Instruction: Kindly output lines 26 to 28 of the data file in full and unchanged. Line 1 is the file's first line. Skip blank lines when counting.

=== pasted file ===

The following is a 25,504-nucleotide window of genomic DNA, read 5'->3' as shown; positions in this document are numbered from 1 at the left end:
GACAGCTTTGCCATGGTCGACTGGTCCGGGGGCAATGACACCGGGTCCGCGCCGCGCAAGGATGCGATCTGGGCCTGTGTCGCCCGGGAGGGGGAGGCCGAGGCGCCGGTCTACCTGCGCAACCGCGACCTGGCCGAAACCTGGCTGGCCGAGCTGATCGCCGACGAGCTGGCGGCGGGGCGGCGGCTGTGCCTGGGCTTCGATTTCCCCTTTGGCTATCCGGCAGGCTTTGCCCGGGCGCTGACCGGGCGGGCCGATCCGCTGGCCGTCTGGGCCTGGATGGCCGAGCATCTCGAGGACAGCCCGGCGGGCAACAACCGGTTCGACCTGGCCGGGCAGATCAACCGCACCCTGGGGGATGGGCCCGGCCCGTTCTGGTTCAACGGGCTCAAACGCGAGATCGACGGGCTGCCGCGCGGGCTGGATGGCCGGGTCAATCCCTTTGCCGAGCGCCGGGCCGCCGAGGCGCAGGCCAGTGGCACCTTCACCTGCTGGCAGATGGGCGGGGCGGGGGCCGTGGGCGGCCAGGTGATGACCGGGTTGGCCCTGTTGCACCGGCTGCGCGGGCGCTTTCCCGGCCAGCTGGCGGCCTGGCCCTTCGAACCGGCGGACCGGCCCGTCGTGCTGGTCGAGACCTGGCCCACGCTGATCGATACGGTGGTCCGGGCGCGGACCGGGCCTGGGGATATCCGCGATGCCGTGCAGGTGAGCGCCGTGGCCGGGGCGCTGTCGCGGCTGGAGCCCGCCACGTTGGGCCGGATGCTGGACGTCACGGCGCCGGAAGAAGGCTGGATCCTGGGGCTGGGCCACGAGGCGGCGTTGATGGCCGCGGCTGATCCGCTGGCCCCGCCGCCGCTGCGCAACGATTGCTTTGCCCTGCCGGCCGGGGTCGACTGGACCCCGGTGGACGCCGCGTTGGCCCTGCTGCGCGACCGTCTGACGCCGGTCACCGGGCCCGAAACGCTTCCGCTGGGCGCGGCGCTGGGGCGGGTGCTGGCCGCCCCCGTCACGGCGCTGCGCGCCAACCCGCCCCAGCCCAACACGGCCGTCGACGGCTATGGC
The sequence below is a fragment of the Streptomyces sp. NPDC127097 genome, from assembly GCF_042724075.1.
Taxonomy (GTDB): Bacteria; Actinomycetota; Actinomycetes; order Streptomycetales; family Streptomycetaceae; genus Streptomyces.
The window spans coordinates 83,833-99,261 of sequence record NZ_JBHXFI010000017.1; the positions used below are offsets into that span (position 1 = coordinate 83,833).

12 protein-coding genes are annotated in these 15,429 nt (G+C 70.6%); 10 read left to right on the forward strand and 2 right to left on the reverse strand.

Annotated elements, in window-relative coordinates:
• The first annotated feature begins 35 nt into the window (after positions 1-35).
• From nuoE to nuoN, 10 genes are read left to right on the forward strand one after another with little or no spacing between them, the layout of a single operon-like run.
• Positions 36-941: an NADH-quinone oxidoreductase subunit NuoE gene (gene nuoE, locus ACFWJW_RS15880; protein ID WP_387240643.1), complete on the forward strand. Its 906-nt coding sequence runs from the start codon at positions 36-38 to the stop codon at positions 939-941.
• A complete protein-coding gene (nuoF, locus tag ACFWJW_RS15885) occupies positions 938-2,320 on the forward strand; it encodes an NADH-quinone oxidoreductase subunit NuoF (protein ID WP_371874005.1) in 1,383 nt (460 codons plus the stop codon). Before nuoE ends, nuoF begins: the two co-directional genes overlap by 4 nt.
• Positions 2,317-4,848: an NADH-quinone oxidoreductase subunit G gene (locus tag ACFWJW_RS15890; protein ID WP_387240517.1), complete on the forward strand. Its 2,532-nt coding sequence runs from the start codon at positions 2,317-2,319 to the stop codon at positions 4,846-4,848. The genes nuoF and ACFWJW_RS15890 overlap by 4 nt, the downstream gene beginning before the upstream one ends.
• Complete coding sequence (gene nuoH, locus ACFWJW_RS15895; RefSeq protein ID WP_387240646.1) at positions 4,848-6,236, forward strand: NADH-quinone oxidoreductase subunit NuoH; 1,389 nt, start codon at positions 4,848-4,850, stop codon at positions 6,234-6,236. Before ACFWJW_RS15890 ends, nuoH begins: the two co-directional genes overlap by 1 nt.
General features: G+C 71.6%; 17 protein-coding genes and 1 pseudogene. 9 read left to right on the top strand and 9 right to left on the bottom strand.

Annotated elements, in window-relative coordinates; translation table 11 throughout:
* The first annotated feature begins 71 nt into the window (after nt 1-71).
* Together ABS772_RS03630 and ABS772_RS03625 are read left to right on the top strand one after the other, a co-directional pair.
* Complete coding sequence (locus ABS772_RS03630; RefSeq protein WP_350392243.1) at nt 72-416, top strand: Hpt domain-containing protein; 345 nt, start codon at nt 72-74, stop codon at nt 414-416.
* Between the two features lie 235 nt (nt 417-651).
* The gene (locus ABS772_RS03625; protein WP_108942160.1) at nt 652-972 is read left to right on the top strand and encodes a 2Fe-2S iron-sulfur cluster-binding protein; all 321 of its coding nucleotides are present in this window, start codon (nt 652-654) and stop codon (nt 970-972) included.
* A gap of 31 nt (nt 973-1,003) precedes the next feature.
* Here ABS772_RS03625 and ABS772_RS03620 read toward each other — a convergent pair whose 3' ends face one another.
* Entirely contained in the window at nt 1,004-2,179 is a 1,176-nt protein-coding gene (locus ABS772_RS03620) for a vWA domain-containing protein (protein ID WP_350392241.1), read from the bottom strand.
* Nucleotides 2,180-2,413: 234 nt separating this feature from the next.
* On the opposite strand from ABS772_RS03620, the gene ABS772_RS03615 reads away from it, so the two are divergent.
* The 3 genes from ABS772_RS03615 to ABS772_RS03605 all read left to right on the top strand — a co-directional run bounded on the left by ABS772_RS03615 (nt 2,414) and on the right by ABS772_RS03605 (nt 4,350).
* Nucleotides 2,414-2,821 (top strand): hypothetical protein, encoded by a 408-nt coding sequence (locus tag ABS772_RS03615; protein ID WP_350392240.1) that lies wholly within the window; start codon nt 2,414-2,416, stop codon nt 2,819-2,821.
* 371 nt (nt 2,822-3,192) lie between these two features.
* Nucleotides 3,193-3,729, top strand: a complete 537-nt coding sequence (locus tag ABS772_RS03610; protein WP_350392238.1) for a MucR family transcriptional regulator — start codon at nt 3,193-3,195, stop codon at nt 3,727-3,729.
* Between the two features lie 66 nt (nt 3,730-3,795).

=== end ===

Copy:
* The 3 genes from ABS772_RS03615 to ABS772_RS03605 all read left to right on the top strand — a co-directional run bounded on the left by ABS772_RS03615 (nt 2,414) and on the right by ABS772_RS03605 (nt 4,350).
* Nucleotides 2,414-2,821 (top strand): hypothetical protein, encoded by a 408-nt coding sequence (locus tag ABS772_RS03615; protein ID WP_350392240.1) that lies wholly within the window; start codon nt 2,414-2,416, stop codon nt 2,819-2,821.
* 371 nt (nt 2,822-3,192) lie between these two features.